Four Men Charged With Cheating in $227,000 Cosmopolitan Dice Sliding Case

Four men are accused of cheating electronic craps tables at The Cosmopolitan of Las Vegas between November and December 2021. The Enforcement Division of the Nevada Gaming Control Board (NGCB) responded to an investigation by The Cosmopolitan, which says it lost nearly $227,000 to the scheme, including $180,000 in a single session.

Agents served arrest warrants to four men:

  • Antcharaporn Kamonlert
  • Hau Ngo
  • Max Rappoport
  • Oscar Rodriguez

Besides cheating, the men are charged with conspiracy and unlawful acts regarding computers. A preliminary hearing has been scheduled for June 1.

Alleged Use of Dice Sliding at Electronic Tables

According to the NGCB press release, the men allegedly used a technique called dice sliding. Based on the videos obtained, NGCB said one man “would place a wager, signal to the group, and then illegally slide dice across the craps table to control the outcome of the game.”

What Is Dice Sliding?

Craps is a game of chance. Players can reduce or eliminate the chance by dice sliding, which is exactly what it sounds like. Instead of rolling the dice and hitting the back wall, players will set the dice in the desired position and slide one or both across the table. The dice don’t roll but stay in the same position. If done correctly, dice sliding improves the odds or even guarantees a win.

For example, the bet placed is any sevens. The player then sets a two and a five facing upward and slides them. The result is a seven, and the payout is 4:1. While it seems simple, dice sliding takes a lot of practice. Individuals that attempt it usually have a craps table at home to work on their technique.

What Are Electronic Dice Tables?

The four alleged cheaters played on an Aruze Roll to Win electronic craps table. These tables are a hybrid between traditional and digital craps. Players add money and bet on a digital screen, and the table is also digital. Players use real dice and roll them across the table. The game detects the dice result and awards any prizes. While digital, the game still has a pit boss and surveillance.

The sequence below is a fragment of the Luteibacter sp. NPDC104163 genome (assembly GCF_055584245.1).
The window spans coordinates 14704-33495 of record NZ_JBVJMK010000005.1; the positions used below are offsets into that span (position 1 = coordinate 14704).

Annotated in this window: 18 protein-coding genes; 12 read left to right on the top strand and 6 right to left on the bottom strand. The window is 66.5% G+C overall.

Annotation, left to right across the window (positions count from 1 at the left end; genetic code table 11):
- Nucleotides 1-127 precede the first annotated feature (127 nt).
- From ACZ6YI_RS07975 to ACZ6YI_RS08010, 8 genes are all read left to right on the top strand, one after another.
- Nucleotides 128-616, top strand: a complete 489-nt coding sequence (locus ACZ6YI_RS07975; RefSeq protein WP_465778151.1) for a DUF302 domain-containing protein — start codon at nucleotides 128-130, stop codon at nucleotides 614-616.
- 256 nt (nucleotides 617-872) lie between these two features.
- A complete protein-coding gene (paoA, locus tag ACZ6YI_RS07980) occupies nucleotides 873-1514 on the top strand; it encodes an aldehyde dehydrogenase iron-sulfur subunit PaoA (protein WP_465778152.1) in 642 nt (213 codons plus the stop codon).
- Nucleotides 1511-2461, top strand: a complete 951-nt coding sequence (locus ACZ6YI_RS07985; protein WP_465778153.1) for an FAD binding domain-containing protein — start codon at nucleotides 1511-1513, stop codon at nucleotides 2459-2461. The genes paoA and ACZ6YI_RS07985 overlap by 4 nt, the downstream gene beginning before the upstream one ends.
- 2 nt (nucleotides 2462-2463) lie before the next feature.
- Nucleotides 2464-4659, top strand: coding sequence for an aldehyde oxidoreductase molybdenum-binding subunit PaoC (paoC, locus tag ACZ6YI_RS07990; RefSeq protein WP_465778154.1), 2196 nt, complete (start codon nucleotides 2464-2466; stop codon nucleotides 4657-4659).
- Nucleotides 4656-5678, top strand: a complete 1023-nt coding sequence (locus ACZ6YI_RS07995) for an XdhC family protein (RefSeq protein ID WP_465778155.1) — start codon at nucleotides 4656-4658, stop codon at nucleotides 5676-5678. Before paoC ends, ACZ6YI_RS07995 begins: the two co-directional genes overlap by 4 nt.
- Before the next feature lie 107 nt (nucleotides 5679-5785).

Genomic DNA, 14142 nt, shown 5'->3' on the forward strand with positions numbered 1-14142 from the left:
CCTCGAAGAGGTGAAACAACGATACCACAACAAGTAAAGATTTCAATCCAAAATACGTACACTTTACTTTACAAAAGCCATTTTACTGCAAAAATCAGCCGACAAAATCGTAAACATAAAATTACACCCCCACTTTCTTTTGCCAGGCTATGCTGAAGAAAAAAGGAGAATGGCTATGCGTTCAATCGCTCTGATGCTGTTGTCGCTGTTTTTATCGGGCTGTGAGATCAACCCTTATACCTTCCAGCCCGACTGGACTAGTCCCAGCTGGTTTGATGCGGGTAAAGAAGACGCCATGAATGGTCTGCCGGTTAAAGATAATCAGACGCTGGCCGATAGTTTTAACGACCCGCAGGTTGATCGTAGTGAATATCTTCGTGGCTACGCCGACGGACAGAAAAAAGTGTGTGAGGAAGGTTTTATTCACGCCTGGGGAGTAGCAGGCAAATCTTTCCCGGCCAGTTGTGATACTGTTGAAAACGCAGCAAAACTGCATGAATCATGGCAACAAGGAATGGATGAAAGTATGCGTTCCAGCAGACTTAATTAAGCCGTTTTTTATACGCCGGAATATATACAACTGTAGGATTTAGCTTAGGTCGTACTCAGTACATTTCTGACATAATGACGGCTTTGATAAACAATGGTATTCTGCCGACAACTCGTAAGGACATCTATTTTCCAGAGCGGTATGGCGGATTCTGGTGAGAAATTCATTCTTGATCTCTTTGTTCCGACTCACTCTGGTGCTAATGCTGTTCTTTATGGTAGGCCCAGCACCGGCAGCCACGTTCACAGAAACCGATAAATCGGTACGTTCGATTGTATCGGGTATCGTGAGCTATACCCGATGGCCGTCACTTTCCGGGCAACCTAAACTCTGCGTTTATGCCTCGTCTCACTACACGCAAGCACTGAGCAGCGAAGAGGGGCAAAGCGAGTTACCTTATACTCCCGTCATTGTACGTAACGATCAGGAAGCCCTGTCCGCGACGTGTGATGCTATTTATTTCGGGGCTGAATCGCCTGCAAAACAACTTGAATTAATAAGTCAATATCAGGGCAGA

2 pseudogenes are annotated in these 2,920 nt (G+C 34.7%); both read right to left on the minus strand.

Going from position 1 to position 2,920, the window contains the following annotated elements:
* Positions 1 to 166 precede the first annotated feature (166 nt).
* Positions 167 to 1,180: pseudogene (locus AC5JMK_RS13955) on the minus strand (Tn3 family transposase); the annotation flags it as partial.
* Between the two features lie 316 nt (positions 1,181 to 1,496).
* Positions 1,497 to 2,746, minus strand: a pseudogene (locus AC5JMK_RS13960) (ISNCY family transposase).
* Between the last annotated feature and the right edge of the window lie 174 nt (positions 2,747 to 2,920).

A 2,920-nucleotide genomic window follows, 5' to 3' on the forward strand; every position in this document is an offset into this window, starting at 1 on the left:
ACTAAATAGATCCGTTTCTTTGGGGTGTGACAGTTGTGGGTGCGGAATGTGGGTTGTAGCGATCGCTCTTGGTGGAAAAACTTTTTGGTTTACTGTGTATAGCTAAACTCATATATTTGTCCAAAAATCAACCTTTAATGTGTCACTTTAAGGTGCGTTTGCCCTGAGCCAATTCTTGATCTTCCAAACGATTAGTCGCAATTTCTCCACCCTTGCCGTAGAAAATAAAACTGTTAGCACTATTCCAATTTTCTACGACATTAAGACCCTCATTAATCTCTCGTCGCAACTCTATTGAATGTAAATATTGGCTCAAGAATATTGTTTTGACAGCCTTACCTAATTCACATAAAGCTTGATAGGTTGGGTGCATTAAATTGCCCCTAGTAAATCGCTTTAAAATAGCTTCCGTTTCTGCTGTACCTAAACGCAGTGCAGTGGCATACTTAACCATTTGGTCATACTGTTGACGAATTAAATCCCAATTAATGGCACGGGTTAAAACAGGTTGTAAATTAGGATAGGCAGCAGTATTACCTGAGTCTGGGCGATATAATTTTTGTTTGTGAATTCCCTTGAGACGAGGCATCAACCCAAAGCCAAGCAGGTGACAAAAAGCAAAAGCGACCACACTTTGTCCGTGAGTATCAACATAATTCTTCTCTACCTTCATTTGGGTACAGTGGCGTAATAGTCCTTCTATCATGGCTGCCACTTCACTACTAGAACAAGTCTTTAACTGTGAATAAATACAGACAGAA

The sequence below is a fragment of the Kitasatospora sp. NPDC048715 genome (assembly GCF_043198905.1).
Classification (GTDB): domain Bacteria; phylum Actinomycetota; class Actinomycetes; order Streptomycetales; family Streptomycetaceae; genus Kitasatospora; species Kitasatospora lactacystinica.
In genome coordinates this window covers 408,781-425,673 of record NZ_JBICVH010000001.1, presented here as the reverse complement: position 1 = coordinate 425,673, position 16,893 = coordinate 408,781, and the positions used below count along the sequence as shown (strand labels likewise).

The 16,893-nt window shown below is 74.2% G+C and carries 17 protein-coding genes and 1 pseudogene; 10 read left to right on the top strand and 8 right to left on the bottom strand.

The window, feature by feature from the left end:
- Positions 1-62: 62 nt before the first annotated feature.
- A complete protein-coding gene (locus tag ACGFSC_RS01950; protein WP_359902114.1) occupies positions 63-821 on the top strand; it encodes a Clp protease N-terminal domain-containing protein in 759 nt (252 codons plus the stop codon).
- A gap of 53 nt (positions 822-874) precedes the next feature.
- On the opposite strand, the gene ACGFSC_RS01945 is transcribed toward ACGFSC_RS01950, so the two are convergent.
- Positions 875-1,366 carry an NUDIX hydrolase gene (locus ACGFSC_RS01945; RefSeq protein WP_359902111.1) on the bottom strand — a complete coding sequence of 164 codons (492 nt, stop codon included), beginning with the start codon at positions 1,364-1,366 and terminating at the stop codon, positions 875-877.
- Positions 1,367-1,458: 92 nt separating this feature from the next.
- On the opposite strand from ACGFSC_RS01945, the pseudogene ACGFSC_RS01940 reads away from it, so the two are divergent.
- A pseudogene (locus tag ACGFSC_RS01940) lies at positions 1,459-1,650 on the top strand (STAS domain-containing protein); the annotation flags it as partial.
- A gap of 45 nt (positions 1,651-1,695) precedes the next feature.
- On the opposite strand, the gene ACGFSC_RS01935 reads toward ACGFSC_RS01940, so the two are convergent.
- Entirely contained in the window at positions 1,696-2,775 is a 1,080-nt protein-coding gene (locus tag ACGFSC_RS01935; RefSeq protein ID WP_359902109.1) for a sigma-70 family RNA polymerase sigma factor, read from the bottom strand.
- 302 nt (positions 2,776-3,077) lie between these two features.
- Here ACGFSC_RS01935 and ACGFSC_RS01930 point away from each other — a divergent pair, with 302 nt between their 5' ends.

Aruze’s tables have been around Vegas for a couple of years and aim to make the game more modern. The tables seek to attract a younger generation of players, who are now the majority of visitors at Las Vegas casinos.

Craps cheaters may be targeting these tables. Traditional craps have a felt top, which helps to prevent dice sliding. Because the electronic tables are digital and have displays, they are smooth. This makes it easier to slide dice.

If Found Guilty, the Men Could Enter the “Black Book”

Nevada takes cheating very seriously. The state even has a “black book,” officially known as the Gaming Control Board Excluded Person List. Anyone on the list is permanently banned from casinos in the state.

It’s unclear whether those charged in this scheme will end up on the list if convicted. The list consists of 35 names, with the most recent additions in 2022. Typically, only the most egregious or repeat offenders earn the lifetime ban.

That said, some of the most recent additions to the list were another group of craps cheaters. Among them was an ex-Bellagio craps dealer. Mark William Branco was found guilty of participating in a scheme that stole over $1 million from the casino.

Nevada legislators also recently tried and failed to pass a bill to create a similar exclusion list for online gambling sites.

About the Author

Chav Vasilev

Chav Vasilev

After years of managing fast-casual restaurants, Chav turned his passion for sports and occasional slot wins into a career as an iGaming writer. Sharing his time between Europe and the US, he has been exposed to betting and gambling for years and has closely followed the growth in the US. Chav is a proponent of playing responsibly and playing only at legal online sites. When not writing, you will find him watching and betting on sports, especially soccer, or trying to land the next big bonus on a slot.
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